Thursday, March 17, 2022

Hung By Vigilantes In Los Angeles 1870

The Sacramento Daily Union, Volume 40, Number 7055, 23 December 1870, reported the following:


The Los Angeles Star, of December 18th, famishes the annexed particulars of the execution of Lachenais in that city: For some time past, the escape of criminals by legal process has become too common, and the perpetration of murder on our streets so frequent, that tho people were driven to the conclusion that the great criminals could not be punished by law — were, in fact, above law. 

This growing feeling culminated on the murder of Jacob Bell, a highly esteemed citizen of Los Angeles, by an individual named Lachenais, and preparatory arrangements must have been maturing since the night of the murder; for yesterday forenoon, about 11 o'clock, an armed and organized body of men marched through the streets and to the jail. 

This Lachenais was a notoriously bad character, who had killed three men, and was supposed to have compassed the death of others, his own wife among the number.

Early yesterday morning, notice was given to the authorities that, if Lachenais were brought out of jail for his examination on the charge of murdering Bell, a Vigilance Committee, which rumor stated had been organized with special reference to his punishment, would take him from the hands of the officers and hang him. 

It was thought best to defer his examination and take measures for his protection. A posse was summoned for this purpose by the Sheriff, only two of whom obeyed the summons and appeared at the jail— they were H. M. Smith of the Los Angeles Bar and General J. M. Baldwin of the National Guard.

By half-past 10 o'clock in the morning, an immense crowd assembled on Spring street, in the neighborhood of the jail in which the prisoner was confined. At the same hour, the Vigilance Committee, numbering about 200 armed men, assembled at Teutonia Hall, on Lot Angeles Street, formed in procession four abreast, marched silently and in good order down Los Angeles Street, and up Market to Spring, and down Spring to tho jail, in front of which they formed, facing the building, at the front entrance to which stood Under Sheriff Wiley and the jailer, Frank Carpenter; a few deputies and the little posse wore stationed at the inner door of the entrance to the jailyard, which on this side is fenced in with adobe buildings, used as a dwelling for the jailer, council-room, etc. 

An armed committee then approached Wiley and demanded the keys of the jail and the prisoner Lachcnais. Wiley refused tho demand and endeavored to prevent the entrance of the committee, who pushed by him and commenced battering on the outer door which opens upon the jail-yard, in the center of which is the jail proper, a strong brick building provided with the usual iron doors, bolts, bars, etc.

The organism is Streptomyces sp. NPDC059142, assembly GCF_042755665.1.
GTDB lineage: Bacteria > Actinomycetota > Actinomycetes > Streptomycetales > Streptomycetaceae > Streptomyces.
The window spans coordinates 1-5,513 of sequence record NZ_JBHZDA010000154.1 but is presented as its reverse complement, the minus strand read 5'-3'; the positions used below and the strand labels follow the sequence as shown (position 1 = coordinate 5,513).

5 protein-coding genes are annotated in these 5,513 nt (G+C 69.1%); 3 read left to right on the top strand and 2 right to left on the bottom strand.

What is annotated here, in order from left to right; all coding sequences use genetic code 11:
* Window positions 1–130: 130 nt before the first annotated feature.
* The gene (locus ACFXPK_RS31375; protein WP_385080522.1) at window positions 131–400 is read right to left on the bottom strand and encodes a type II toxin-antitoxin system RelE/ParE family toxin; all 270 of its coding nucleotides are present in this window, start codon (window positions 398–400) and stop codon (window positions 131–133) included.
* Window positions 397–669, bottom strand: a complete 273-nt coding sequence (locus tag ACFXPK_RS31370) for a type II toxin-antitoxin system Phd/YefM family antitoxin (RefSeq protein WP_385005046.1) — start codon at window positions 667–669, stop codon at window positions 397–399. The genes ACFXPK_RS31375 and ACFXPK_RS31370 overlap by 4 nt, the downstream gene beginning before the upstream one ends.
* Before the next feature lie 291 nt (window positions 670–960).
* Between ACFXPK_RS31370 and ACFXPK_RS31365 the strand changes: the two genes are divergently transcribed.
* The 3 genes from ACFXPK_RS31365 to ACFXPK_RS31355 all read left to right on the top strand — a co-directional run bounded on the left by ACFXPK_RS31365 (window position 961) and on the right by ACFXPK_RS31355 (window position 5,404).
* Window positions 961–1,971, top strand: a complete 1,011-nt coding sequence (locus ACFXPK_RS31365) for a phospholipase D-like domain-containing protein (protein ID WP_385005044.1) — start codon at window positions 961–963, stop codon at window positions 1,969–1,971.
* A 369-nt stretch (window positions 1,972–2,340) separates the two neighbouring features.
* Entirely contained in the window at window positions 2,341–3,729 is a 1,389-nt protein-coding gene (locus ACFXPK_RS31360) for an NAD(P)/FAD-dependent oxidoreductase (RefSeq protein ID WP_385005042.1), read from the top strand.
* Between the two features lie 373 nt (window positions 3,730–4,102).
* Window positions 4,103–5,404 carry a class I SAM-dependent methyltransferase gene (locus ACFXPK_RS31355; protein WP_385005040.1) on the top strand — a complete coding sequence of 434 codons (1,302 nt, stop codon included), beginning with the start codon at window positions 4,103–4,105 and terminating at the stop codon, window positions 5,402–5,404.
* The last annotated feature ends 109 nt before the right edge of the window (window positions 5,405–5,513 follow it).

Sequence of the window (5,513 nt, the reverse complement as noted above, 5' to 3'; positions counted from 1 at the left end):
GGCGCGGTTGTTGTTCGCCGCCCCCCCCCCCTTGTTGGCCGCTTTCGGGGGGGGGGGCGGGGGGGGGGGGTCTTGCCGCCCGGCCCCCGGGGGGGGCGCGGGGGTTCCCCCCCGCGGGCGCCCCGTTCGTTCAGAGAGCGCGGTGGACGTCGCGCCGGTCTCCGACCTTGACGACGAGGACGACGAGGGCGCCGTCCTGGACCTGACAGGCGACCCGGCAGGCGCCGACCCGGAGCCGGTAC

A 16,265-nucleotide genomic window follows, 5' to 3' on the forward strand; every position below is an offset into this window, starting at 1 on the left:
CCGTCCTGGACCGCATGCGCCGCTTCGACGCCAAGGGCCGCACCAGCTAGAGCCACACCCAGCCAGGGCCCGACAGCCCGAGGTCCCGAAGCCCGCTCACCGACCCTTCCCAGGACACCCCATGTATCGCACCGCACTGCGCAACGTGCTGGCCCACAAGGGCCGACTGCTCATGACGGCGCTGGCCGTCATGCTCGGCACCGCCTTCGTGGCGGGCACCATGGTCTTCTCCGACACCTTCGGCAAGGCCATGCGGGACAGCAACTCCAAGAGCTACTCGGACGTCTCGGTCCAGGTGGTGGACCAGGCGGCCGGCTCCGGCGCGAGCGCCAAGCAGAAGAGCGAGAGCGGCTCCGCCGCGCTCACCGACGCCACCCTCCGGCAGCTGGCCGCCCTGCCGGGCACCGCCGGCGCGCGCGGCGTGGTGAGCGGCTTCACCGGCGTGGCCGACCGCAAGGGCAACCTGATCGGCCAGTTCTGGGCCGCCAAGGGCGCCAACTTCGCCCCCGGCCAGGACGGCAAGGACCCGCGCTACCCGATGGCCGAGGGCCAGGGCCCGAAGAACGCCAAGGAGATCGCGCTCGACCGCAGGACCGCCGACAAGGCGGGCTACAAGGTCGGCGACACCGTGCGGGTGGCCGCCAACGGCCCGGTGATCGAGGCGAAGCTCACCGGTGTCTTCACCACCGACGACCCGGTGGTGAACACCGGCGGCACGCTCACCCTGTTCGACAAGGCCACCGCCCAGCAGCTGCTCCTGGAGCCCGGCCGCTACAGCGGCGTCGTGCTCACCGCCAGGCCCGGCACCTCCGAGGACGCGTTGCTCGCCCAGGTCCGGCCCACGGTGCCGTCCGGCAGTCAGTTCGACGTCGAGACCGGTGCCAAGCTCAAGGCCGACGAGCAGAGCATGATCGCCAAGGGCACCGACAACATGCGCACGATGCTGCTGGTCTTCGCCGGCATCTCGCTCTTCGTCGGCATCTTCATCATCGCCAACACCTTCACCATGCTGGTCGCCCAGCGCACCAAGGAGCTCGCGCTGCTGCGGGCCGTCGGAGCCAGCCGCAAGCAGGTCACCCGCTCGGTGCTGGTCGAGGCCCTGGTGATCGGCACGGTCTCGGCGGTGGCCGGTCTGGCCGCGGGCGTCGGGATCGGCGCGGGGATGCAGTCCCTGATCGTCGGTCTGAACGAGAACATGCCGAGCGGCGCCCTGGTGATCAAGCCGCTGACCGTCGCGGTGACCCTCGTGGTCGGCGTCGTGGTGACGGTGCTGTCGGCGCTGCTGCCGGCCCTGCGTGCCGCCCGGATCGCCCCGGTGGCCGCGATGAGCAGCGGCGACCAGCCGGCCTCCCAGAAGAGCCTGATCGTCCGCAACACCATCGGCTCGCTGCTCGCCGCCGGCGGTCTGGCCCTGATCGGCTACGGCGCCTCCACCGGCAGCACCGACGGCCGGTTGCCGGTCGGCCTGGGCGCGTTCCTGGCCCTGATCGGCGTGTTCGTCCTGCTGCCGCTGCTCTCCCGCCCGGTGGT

In the meantime another party proceeded to the side of the yard fronting on Jail street, which is protected by a high plunk fence, in which is a gate; this was soon broken open, and the crowd generally entered the yard, the committee entering at the main entrance and again forming in the yard. 

The jail doors were found locked and bared, and an attempt was made to force the keys from the jailer, who refused to give them up. and declared that he "would die " before yielding up his trust to a mob. Foiled in the attempt to obtain possession of the keys, sledgehammers were sent for, and in strong hands wrung the death knell of the murderer upon the iron door on the north side of the jail. 

After half an hour's work upon the door, during which another unsuccessful attempt was made to get the keys from the jailer and the fastenings gave way. The prisoner was found in one of the upper cells, a rope was placed about his neck, and surrounded by a detachment of the committee, he walked out of the building and faced the crowd, without a tremor of the muscles of his face, or the slightest exhibition of fear. 

He was led out of the yard closely guarded, and followed by the crowd to an old corral on Temple Street, over the gate of which are cross-pieces, at the height of ten or twelve feet from the ground. A dry goods box was placed under the transverse beam of the western gate. Here Father Birmingham, of the Catholic Church administered the last consolation of religion and gave absolution to Michel Lachenais, who, at fifteen minutes to 12 o'clock, was launched into eternity. 

After taking leave of the Reverend Father, Lachenais mounted the box, and the rope was fastened to the beam overhead. He spoke in Spanish to those nearest him, protesting against the crime they were committing. His last words were: "I am guiltless of murder; if I had not killed Mr, Bell, whom I liked and esteemed, he would have killed me. It was done in the excitement." 

The box was removed from under him, and he fell from vigorous life and health into the arms of death. At a quarter to 1 o'clock, after hanging exactly one hour, the body was cut down, and, after an inquest had been held upon it, was delivered to his friends for interment.

-- end of the article in The Sacramento Daily Union on December 23, 1870. 

Such was Vigilante Justice in Los Angeles, California, in 1870. With a population of only 5,728 at the time, it was not one of the larger towns in California. But it was a violent place, and the hanging of Michel Lachenais was merely one such incident in a town that was among the most violent in all of America during the mid-1800s. 

Tom Correa 

1 comment:

  1. There's no undoing what has been done in this case. Whether or not the accused party deserved it, they were still lynched. There's no changing that. But if you want MY opinion, I don't think they did it, whatever IT was.


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